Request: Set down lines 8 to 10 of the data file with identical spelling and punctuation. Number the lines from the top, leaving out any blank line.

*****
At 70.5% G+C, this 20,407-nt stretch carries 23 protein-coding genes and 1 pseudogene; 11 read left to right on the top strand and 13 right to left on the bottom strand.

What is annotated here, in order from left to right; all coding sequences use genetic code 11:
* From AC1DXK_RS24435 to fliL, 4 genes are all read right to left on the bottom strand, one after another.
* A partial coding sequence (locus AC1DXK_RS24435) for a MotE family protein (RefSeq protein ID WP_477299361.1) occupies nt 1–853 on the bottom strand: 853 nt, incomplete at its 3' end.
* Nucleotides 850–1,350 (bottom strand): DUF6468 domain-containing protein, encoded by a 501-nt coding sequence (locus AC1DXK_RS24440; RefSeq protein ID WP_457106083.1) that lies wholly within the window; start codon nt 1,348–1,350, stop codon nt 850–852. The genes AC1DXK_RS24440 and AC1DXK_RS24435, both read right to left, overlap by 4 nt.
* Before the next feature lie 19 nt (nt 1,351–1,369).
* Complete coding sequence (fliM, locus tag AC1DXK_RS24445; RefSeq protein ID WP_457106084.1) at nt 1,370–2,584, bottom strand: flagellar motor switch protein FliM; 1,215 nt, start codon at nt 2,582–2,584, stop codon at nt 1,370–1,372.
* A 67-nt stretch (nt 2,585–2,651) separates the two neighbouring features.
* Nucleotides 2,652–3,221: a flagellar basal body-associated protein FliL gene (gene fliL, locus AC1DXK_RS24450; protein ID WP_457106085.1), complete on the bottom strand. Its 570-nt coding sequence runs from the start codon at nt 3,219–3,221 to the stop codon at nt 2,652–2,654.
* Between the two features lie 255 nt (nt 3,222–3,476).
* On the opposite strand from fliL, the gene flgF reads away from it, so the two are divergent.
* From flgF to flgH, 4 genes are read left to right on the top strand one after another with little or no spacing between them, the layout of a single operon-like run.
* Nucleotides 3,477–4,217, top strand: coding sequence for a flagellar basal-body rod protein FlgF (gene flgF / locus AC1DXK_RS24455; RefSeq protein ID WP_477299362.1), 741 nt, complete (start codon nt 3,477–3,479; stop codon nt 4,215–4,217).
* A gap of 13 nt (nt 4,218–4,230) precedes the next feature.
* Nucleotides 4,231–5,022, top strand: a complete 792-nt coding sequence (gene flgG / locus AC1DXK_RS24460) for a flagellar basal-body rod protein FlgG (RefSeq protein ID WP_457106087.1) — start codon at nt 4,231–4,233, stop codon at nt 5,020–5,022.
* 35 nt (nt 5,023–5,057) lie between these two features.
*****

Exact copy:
* A 67-nt stretch (nt 2,585–2,651) separates the two neighbouring features.
* Nucleotides 2,652–3,221: a flagellar basal body-associated protein FliL gene (gene fliL, locus AC1DXK_RS24450; protein ID WP_457106085.1), complete on the bottom strand. Its 570-nt coding sequence runs from the start codon at nt 3,219–3,221 to the stop codon at nt 2,652–2,654.
* Between the two features lie 255 nt (nt 3,222–3,476).